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Learning Beyond the Original Purpose with Sanborn Fire Insurance Maps

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In the November/December 2017 issue of Social Education, the journal of the National Council for the Social Studies, our “Sources and Strategies” article features a 1910 map of South San Francisco, San Mateo County, California. The map was created for the unique purpose of documenting estimated fire hazards, and resides in the Sanborn Map Collection, part of an ongoing digitization project at the Library of Congress. As the Introduction to the Collection notes, “The large file of noncurrent Sanborn maps and atlases constitutes an invaluable historical record of urban growth in the United States over more than a century. Local historians, genealogists and scholars consult the maps today for the wealth of detailed data which they embrace.” A sidebar to the article, excerpted from a post originally published in the Library of Congress blog, describes the collection in more detail.

Image 1 of Sanborn Fire Insurance Map from South San Francisco, San Mateo County, California.

The Sanborn maps document the size, shape, and construction of dwellings, commercial buildings, and factories as well as fire walls, locations of windows and doors, sprinkler systems, and types of roofs. The maps also indicate widths and names of streets, property boundaries, building use, and house and block numbers. Many of them also include notes about available water facilities and fire departments. The featured map comprises ten sheets, including a title sheet featuring a key and a compass rose, a “special index” of major buildings, and a key map – a graphic index indicating which areas are represented on each sheet and which portions of  the city were mapped. The article emphasizes that understanding the key and key map are crucial to gleaning information from the map sheets. .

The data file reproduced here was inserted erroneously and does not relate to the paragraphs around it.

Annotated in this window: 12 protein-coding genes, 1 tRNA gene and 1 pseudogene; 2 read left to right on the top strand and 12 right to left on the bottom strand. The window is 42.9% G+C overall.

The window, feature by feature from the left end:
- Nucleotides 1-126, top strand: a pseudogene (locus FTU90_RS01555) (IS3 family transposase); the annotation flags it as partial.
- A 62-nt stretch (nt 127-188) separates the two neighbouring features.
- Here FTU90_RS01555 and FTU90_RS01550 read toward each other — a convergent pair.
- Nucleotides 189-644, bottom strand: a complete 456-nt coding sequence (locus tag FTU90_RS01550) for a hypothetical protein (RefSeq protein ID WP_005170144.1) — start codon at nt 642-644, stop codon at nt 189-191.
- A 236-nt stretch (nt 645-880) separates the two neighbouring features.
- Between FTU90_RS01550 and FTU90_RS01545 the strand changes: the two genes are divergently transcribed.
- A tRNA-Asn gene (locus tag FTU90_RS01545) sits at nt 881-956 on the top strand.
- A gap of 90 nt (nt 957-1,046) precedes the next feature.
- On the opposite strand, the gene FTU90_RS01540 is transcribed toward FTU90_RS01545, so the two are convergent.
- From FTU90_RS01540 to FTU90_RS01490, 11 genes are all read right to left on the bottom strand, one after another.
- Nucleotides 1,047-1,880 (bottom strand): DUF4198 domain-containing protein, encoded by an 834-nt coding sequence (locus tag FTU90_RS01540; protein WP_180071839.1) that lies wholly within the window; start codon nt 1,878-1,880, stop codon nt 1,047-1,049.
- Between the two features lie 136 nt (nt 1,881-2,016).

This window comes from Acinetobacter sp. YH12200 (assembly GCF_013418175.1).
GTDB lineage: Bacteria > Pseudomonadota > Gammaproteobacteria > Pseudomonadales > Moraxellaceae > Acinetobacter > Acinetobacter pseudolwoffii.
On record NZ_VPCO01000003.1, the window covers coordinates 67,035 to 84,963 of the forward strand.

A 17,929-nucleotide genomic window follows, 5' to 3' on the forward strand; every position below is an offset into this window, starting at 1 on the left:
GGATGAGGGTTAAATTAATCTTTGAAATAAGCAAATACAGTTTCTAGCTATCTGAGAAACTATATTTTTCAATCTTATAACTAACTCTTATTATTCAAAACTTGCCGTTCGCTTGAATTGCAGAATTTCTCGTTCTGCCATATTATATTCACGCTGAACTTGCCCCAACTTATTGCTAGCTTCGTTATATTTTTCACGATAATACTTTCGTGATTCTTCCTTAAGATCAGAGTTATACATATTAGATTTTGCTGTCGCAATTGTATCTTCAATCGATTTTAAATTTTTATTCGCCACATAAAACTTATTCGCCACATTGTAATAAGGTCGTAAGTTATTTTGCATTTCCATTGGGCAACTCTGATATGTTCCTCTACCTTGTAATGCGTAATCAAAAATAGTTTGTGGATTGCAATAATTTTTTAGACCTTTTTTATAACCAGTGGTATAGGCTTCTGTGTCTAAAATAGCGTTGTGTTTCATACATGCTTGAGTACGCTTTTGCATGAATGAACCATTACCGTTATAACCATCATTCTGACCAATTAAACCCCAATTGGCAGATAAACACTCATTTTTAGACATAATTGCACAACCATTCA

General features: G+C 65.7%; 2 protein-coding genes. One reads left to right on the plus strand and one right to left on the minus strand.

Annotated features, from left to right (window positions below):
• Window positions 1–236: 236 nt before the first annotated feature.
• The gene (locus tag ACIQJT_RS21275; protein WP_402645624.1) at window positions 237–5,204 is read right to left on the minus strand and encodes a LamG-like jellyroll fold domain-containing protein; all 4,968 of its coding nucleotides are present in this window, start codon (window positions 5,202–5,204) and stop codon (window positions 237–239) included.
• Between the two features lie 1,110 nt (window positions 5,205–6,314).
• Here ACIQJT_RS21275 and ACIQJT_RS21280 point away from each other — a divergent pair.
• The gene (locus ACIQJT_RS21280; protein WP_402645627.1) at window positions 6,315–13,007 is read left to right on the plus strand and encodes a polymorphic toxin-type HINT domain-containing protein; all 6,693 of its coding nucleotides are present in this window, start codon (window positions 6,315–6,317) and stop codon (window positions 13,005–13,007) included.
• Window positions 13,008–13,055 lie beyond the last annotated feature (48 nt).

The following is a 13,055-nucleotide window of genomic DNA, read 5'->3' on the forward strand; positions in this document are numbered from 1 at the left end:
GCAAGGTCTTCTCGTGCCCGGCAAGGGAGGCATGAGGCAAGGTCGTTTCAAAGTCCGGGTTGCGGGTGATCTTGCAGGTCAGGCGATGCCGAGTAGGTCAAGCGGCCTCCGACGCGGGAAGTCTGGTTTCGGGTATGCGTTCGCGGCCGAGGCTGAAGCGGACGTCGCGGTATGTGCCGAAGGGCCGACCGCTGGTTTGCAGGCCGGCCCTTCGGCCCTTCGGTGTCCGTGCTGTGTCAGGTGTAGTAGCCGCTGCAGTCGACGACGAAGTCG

These richly detailed maps offer many approaches for study and research. Invite students to hypothesize about the economic, social, or strategic importance of a particular place at a particular time. The article focuses on sheets 9 and 10 to prompt research questions. Those sheets document named factories and hotels, offering a starting place for learning more. For example, the Western Meat Company, the Steiger Terra Totta Company,  and the Pacific Jupiter Steel Works are documented in newspapers of the time, available from Chronicling America, and reading about them might prompt students to wonder about manufacturing of the time. Close observation of the path of the railroad tracks might prompt questions, spurring additional research in primary and secondary sources to learn about the role of the railroad in transportation and manufacturing. Other research approaches might emerge from asking:

  • How does this map compare to other maps of the place?
  • How does the purpose of this map dictate the information presented?
  • Who lived in the place?

Finally, the article points to the samplers and time series attached to the collection, suggesting that students might compose their own, perhaps of  a place known to them.

If you engage your students with these maps, let us know what they discovered!

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